The West's need for energy supplies will give a greater role to the oil-producing countries in the Middle East, especially Saudi Arabia, whose position is expected to strengthen as an important player in the international and regional arena, especially with the possibility of a decline in Russian support for Iran. It is clear that there are new, balanced visions that have begun to form among the Gulf countries. Instead of quickly responding to the interests of their Western allies as they did during the years of the Cold War, they might choose to deal with the Western-Russian conflict based on their own self-interests in the first place. It seems that the Gulf states learned the lesson well. Despite everything they have offered to the West; these countries have been left alone while facing threats from Iran and its proxies in the region. During the first two weeks of the Russian-Ukrainian war, five important facts occurred in this context. The first was the UAE's refusal to vote on a UN Security Council resolution condemning the Russian invasion of Ukraine. The second is the issuance by the UN Security Council of a resolution proposed by the UAE banning the supply of arms to the Houthis (Iran’s allies in Yemen) and Russia’s vote to approve this resolution. The third is Iran’s abstention vote, like the rest of Russia’s allies, against the UN resolution on March 2 which condemned the Russian invasion of Ukraine. The fourth is Saudi Arabia’s insistence on rejecting American and European appeals to increase oil production to reduce its global prices, and the fifth is the report by the American Wall Street Journal on March 8, which claimed that the Saudi Crown Prince, Prince Muhammad bin Salman, and the Crown Prince of Abu Dhabi, Sheikh Mohammed bin Zayed They refused to receive phone calls from US President Joe Biden about the Ukraine crisis.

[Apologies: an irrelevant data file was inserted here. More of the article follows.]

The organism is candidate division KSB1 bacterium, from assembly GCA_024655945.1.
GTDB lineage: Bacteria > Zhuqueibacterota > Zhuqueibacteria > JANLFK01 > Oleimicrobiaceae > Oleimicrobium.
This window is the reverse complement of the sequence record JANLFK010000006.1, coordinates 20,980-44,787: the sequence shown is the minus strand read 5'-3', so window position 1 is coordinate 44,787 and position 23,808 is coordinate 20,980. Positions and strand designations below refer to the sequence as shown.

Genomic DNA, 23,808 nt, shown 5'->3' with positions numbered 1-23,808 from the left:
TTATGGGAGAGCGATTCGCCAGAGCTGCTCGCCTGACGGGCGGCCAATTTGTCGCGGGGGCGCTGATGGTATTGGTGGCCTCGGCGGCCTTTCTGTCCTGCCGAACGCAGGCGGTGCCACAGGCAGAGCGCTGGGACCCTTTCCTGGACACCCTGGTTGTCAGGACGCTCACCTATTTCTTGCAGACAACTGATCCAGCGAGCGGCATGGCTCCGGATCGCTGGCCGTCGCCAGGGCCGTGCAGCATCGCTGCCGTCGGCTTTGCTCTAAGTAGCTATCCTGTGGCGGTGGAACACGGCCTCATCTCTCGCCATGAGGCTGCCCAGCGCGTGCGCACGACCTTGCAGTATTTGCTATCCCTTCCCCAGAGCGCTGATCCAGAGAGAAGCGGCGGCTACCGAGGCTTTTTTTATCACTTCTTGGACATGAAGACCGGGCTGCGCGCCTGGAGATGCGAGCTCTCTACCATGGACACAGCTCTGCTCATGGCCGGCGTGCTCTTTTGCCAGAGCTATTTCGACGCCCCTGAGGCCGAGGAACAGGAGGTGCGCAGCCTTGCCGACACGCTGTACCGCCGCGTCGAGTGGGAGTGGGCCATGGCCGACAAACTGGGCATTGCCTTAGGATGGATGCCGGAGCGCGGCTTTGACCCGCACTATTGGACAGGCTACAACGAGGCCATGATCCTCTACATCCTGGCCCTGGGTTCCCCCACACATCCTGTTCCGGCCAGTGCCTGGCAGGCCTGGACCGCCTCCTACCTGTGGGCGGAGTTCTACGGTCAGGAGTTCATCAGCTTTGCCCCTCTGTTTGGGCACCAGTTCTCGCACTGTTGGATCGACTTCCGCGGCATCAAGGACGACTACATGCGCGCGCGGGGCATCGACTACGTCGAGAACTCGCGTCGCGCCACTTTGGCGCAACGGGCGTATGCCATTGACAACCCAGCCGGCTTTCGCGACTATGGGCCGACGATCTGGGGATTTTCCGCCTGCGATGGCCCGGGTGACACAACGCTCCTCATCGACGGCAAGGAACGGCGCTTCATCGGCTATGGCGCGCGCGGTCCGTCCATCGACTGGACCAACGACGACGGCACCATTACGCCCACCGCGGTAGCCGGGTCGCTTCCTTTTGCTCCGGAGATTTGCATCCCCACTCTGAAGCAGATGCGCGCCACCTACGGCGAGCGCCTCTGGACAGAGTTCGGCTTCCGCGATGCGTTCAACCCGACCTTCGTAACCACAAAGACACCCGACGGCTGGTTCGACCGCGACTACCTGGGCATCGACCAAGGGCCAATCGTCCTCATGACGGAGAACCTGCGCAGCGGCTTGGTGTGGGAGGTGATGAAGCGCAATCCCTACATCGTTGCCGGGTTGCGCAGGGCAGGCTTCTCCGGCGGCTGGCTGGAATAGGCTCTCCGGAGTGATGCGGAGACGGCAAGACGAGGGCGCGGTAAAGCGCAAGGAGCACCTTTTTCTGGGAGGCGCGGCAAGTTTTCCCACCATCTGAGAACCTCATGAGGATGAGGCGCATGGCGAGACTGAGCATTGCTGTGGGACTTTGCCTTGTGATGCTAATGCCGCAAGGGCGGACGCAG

The Russian-Ukrainian war revealed the need for the North Atlantic Treaty Organization “NATO” to restore its unity and strengthen its solidarity. Within this endeavor, it is certain that the NATO has begun to reconsider its negative attitudes towards Turkey, which has the second largest army in NATO after the United States. In recent years, NATO has left Turkey alone to face the security challenges that the Syrian crisis has created. Of course, Turkey will not forget this position of NATO, but decision-makers in Turkey will not miss such opportunity that NATO may present to restore the Turkish role in this alliance, if this opportunity leads to an increase in Turkey's role and influence in the region and serves Turkey's interests and national security.
On the other hand, global pressures, security and economic challenges faced by Russia as a result of its invasion of Ukraine and Turkey's positive and balanced positions towards all parties in the Ukrainian crisis may compel Russia to ease its pressure on Turkey in the Syrian file and move towards more flexible position to find solutions to these issues. The crisis will serve Turkey's interests and security, and will increase the effectiveness and impact of Turkey's regional role.
The global sanctions imposed on Russia in the banking sector will hamper imports of Russian weapons to the armies of the Middle East region, which are largely dependent on Russian weapons. This may be an opportunity for Turkey to increase its cooperation with the countries of the region in the arms industry , especially since Turkey has made advanced strides in this field.